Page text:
But wait, didn’t we just prove that it’s essentially impossible for the FBI to have guessed the private key for the hackers’ BTC wallet? And it’s perhaps almost as unlikely that the hackers gave the private key to the FBI since they reportedly haven’t been caught.
It’s worth saying again: the private key is as safe as you choose to make it. If you post it to the internet, leave it on a piece of paper in your office, or entrust it to a company like an exchange or lender, your private key can be stolen.
The following quote from the Wall Street Journal makes it seem likely that the hackers made the choice to entrust the private key for their Bitcoin to a cryptocurrency exchange:
Almost all centralized cryptocurrency exchanges hold onto the private keys associated with users’ wallets on the platform. In fact, most of those exchanges don’t even share the private keys with the users themselves. Users are at the mercy of the people running the centralized cryptocurrency exchange for as long as they leave their Bitcoin on the platform.
It’s impossible to hack a private key. But it’s relatively easy for the FBI and the Department of Justice to coerce a person or company into handing over your personal information, including your private key when it’s held in the exchange’s databases. The FBI did not confirm exactly how they acquired the private key used to secure the hackers’ Bitcoin, but it seems much more probable that the Bitcoin were recovered from an exchange rather than through seizure of the private key from the hackers themselves (i.e., hacking the hackers).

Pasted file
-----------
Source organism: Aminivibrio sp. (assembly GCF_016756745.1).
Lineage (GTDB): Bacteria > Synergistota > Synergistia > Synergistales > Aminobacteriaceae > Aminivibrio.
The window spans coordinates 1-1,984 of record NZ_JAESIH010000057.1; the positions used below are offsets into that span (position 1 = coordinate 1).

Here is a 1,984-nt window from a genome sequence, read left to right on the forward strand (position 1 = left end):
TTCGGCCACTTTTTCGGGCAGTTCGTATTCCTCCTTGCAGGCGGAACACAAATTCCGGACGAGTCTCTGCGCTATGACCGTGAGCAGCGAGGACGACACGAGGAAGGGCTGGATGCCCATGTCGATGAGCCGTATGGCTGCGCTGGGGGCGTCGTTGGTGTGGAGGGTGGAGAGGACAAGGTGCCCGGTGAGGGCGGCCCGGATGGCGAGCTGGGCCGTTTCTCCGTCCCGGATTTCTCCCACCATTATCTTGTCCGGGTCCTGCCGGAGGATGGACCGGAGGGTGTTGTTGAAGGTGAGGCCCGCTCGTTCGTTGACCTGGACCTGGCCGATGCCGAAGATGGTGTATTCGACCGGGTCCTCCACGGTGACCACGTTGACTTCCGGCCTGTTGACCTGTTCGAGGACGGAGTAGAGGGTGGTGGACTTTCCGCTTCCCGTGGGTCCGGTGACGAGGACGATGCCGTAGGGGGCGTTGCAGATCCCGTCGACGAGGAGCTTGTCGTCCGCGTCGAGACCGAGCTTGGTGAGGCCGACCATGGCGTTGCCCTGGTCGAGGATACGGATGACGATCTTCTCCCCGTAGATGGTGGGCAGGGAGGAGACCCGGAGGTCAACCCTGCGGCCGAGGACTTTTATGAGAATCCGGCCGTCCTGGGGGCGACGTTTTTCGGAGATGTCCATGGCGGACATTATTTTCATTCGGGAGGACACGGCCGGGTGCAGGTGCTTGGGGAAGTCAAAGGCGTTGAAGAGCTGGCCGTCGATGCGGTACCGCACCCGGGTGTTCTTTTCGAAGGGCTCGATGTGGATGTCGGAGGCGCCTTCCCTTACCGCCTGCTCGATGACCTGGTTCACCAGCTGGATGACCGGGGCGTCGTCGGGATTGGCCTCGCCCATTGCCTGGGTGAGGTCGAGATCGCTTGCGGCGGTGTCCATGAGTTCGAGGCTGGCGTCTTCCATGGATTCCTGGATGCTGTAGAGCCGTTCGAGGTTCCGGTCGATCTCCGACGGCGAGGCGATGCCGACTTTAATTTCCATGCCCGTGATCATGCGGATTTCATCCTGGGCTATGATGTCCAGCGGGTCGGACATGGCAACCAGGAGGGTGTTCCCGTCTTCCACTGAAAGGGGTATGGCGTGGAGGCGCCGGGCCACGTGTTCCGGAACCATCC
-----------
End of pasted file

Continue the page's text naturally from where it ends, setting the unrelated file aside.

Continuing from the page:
How can I protect my Bitcoin from hackers and the FBI?
While the government will argue that it’s in the best interest of all citizens that it be able to seize or freeze assets, it certainly won’t feel that way if it happens to you, whether or not you deserve to be on the wrong side of the law. If you don't protect your Bitcoin, you put your Bitcoin at risk.
The first thing to do is to never leave your Bitcoin on a centralized exchange when you’re not actively trading them. Once you’ve removed your Bitcoin hodlings from the exchange, the next thing to do is learn how to “self-custody” your crypto. Whether you write your private key on a piece of paper locked in a safe, etch it on a piece of metal to be buried in your backyard, or secure it using a hardware wallet like a Trezor, your private key will almost assuredly be safer than it would be sitting with a company that can be hacked or can have a warrant served to it.
FUD seems inevitable, but it doesn’t have to be
It’s essential that everyone educate themselves. Otherwise, you’ll misunderstand the technical aspects of the technology, panic sell your Bitcoin, and possibly miss out on the opportunity of a lifetime.
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This is not financial or business advice. This newsletter and related content are for informational purposes only. Cryptocurrencies and digital assets can be risky. Always do your own research before making any sort of investment.